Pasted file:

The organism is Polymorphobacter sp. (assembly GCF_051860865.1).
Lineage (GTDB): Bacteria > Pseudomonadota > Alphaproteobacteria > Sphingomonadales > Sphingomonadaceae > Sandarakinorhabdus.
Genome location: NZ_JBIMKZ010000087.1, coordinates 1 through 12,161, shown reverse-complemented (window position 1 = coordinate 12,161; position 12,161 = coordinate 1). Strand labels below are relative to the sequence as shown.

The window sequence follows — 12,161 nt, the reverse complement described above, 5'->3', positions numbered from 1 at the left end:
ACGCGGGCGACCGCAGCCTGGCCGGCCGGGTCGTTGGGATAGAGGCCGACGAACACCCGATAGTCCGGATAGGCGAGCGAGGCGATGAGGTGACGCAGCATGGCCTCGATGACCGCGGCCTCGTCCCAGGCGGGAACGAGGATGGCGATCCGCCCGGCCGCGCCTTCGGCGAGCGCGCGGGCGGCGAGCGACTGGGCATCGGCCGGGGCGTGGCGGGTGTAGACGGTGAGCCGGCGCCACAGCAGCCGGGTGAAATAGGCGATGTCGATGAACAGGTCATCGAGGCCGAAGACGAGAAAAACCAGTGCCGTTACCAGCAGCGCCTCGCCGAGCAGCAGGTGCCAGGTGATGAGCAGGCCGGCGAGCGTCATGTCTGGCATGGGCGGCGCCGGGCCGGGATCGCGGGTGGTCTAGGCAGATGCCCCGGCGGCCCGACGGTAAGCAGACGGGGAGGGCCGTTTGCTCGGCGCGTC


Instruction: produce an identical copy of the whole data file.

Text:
The organism is Polymorphobacter sp. (assembly GCF_051860865.1).
Lineage (GTDB): Bacteria > Pseudomonadota > Alphaproteobacteria > Sphingomonadales > Sphingomonadaceae > Sandarakinorhabdus.
Genome location: NZ_JBIMKZ010000087.1, coordinates 1 through 12,161, shown reverse-complemented (window position 1 = coordinate 12,161; position 12,161 = coordinate 1). Strand labels below are relative to the sequence as shown.

The window sequence follows — 12,161 nt, the reverse complement described above, 5'->3', positions numbered from 1 at the left end:
ACGCGGGCGACCGCAGCCTGGCCGGCCGGGTCGTTGGGATAGAGGCCGACGAACACCCGATAGTCCGGATAGGCGAGCGAGGCGATGAGGTGACGCAGCATGGCCTCGATGACCGCGGCCTCGTCCCAGGCGGGAACGAGGATGGCGATCCGCCCGGCCGCGCCTTCGGCGAGCGCGCGGGCGGCGAGCGACTGGGCATCGGCCGGGGCGTGGCGGGTGTAGACGGTGAGCCGGCGCCACAGCAGCCGGGTGAAATAGGCGATGTCGATGAACAGGTCATCGAGGCCGAAGACGAGAAAAACCAGTGCCGTTACCAGCAGCGCCTCGCCGAGCAGCAGGTGCCAGGTGATGAGCAGGCCGGCGAGCGTCATGTCTGGCATGGGCGGCGCCGGGCCGGGATCGCGGGTGGTCTAGGCAGATGCCCCGGCGGCCCGACGGTAAGCAGACGGGGAGGGCCGTTTGCTCGGCGCGTC